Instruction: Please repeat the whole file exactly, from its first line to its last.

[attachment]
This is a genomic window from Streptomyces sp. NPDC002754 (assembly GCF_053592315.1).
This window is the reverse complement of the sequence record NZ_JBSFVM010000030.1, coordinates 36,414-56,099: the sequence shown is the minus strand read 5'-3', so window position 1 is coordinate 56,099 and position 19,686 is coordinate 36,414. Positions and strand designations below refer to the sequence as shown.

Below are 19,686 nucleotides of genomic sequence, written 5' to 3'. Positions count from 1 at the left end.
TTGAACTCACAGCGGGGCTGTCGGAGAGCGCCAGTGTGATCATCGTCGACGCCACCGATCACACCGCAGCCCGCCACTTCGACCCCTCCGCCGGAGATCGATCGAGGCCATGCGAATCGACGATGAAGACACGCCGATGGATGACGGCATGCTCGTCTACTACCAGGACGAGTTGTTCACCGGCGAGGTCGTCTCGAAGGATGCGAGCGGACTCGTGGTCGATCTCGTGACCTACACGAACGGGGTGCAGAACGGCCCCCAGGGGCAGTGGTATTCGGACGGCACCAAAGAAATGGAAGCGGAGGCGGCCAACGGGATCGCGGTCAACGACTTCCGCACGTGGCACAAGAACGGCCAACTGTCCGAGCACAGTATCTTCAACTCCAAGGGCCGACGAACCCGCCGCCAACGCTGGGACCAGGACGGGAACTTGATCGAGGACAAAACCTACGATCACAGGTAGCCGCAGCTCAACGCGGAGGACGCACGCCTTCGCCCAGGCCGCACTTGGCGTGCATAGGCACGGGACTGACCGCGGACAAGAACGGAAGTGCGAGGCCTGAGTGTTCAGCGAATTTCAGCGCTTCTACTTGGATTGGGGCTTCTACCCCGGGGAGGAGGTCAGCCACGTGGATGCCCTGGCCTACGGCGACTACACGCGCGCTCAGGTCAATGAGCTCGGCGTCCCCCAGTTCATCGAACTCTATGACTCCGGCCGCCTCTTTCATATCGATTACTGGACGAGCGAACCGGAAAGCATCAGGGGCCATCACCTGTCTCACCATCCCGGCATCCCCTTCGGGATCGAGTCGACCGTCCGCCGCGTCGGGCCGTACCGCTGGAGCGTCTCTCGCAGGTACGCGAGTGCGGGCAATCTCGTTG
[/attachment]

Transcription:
This is a genomic window from Streptomyces sp. NPDC002754 (assembly GCF_053592315.1).
This window is the reverse complement of the sequence record NZ_JBSFVM010000030.1, coordinates 36,414-56,099: the sequence shown is the minus strand read 5'-3', so window position 1 is coordinate 56,099 and position 19,686 is coordinate 36,414. Positions and strand designations below refer to the sequence as shown.

Below are 19,686 nucleotides of genomic sequence, written 5' to 3'. Positions count from 1 at the left end.
TTGAACTCACAGCGGGGCTGTCGGAGAGCGCCAGTGTGATCATCGTCGACGCCACCGATCACACCGCAGCCCGCCACTTCGACCCCTCCGCCGGAGATCGATCGAGGCCATGCGAATCGACGATGAAGACACGCCGATGGATGACGGCATGCTCGTCTACTACCAGGACGAGTTGTTCACCGGCGAGGTCGTCTCGAAGGATGCGAGCGGACTCGTGGTCGATCTCGTGACCTACACGAACGGGGTGCAGAACGGCCCCCAGGGGCAGTGGTATTCGGACGGCACCAAAGAAATGGAAGCGGAGGCGGCCAACGGGATCGCGGTCAACGACTTCCGCACGTGGCACAAGAACGGCCAACTGTCCGAGCACAGTATCTTCAACTCCAAGGGCCGACGAACCCGCCGCCAACGCTGGGACCAGGACGGGAACTTGATCGAGGACAAAACCTACGATCACAGGTAGCCGCAGCTCAACGCGGAGGACGCACGCCTTCGCCCAGGCCGCACTTGGCGTGCATAGGCACGGGACTGACCGCGGACAAGAACGGAAGTGCGAGGCCTGAGTGTTCAGCGAATTTCAGCGCTTCTACTTGGATTGGGGCTTCTACCCCGGGGAGGAGGTCAGCCACGTGGATGCCCTGGCCTACGGCGACTACACGCGCGCTCAGGTCAATGAGCTCGGCGTCCCCCAGTTCATCGAACTCTATGACTCCGGCCGCCTCTTTCATATCGATTACTGGACGAGCGAACCGGAAAGCATCAGGGGCCATCACCTGTCTCACCATCCCGGCATCCCCTTCGGGATCGAGTCGACCGTCCGCCGCGTCGGGCCGTACCGCTGGAGCGTCTCTCGCAGGTACGCGAGTGCGGGCAATCTCGTTG